I came across the word 'macrocracy' for the first time today, quoted by a virtually unknown writer in his first attempt at a novel.

I can find the word in no dictionary and Google returns only the single reference in the novel when I search for it.

... a quantum leap in genetic research, destined to be the first uncorrupted citizen of the Macrocracy ...

A more full quote (with more context) is at the foot of this question.

I realise the word is not in the dictionary (yet) and I realise that it is not the most beautiful of words but is it nevertheless the case that what the writer has tried to do is to more correctly express the reality of the system of government which relies on the votes of the populace.

'Democracy' is not - really - the government of the people by the people. For we see what happens when there is a near 50/50 split of votes. The system, as far as I can see, begins to break down into political chaos and, ultimately, into the forming of coalitions without reference to the will of the people regarding the actual constitution of said coalition.

This has happened in the District Council for which I am presently working. An inter-party 'alliance' was set up - without any reference to the public - and the 'alliance' now holds a larger (conglomerate) vote than the party which was actually given the largest vote among the original parties.

Thus all the voters who ticked parties A through E are now lumped together (without their consent and without most of their knowledge) in an 'alliance' of which they had never heard when they placed their vote. Which alliance now holds more power than the 'majority' party, F.

Government is not - really - a matter of the 'people' in a 'democracy' it is a matter of the will of the majority.

Which, rightly termed, would be a 'macrocracy'.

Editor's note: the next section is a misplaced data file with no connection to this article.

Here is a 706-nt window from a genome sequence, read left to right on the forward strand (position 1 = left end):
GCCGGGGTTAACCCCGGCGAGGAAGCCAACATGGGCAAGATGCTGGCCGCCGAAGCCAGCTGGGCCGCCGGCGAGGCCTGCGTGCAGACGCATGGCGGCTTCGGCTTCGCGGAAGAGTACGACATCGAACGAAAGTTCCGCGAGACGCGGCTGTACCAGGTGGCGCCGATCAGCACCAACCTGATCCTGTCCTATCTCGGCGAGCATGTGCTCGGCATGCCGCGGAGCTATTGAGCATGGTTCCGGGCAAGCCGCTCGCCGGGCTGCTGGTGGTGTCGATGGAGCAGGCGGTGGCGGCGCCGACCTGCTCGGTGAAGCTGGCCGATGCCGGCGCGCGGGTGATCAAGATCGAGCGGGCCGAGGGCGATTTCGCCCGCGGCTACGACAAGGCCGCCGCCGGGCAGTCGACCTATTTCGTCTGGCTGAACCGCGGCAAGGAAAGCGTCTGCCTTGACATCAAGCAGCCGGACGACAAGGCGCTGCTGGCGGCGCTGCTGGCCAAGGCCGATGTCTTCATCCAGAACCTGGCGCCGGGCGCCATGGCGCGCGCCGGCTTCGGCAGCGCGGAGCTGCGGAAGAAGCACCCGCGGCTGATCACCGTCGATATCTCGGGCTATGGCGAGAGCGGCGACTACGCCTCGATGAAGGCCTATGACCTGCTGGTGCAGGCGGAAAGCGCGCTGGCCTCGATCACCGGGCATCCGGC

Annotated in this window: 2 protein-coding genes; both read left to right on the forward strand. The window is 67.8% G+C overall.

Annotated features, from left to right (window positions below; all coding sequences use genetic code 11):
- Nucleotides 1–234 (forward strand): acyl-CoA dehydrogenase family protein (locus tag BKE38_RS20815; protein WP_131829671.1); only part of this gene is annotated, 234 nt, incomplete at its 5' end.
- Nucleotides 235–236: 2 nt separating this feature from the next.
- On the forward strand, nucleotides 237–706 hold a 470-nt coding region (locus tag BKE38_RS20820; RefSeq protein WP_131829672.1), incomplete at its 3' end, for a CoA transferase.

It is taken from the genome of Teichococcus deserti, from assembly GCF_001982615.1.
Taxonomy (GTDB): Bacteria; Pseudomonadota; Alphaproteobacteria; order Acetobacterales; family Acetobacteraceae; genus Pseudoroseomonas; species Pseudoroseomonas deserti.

Would it not ?

Macro (compound) - Forming terms (esp. in Biology and Crystallography) in which macro- denotes relatively large size



Quotation from 'Fish Stories' by Ron Watt

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closed as primarily opinion-based by bookmanu, Scott, Davo, jimm101, J. Taylor Sep 25 '18 at 17:46

Many good questions generate some degree of opinion based on expert experience, but answers to this question will tend to be almost entirely based on opinions, rather than facts, references, or specific expertise. If this question can be reworded to fit the rules in the help center, please edit the question.

  • 4
    Actually, what we have now is CEOcracy. – Hot Licks Sep 20 '18 at 20:25
  • Do you mean globally, or in a specific location ? – Nigel J Sep 20 '18 at 20:29
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    Interesting question but largly a matter of opinion. Probably a good question for the Politics site. politics.stackexchange.com – user067531 Sep 20 '18 at 20:41
  • Nearly every system of government tries to brand itself "democracy" at some point or another, because the etymology of the word and its connotations lend themselves well to garnering support. How democratic a system actually is will always depend on the actual implementation and on who you ask. Given we live in an imperfect world where a significant swathe of the population simply won't get their way on most issues- regardless of which system is implemented- a person might fairly contend that no system is truly democratic. – Parthian Shot Sep 21 '18 at 0:12
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    No, what we call “democracy” might really be termed “laknekidgjoxfgcracy”. (My cat helped me type that.) Why do you believe that a made-up word that doesn’t even have a definition might be a better word for something for which we already have a word? – Scott Sep 24 '18 at 4:15

Tentative answer here, or at least logically sourced conjecture.

From dictionary.com we see:

"cracy" meaning rule or government

And demos (of which demo is the combining form):

the common people

And macro

large, long, great, excessive

So, we might interpret macrocracy as "big government", where everyone gets a say all of the time. Obviously some sort of cyber or genetic implants to create to facilitate continuous voting, and the governing system should naturally emerge. I would expect it to be functionally similar to "Whuffie", a currency system in a post-scarcity economy where enough reputation will earn you certain privileges (sounds familiar...). So rather than being governed by representatives, everyone represents themselves in a macro government.

In your interpretation I think you’re applying "macro" to the already elected representatives. So the representatives form groups bigger than individuals, hence macros. In "democracy", the representatives are people, so that’s a fair interpretation. My interpretation is from the view of the represented and "macro" applies to the large number of representatives.

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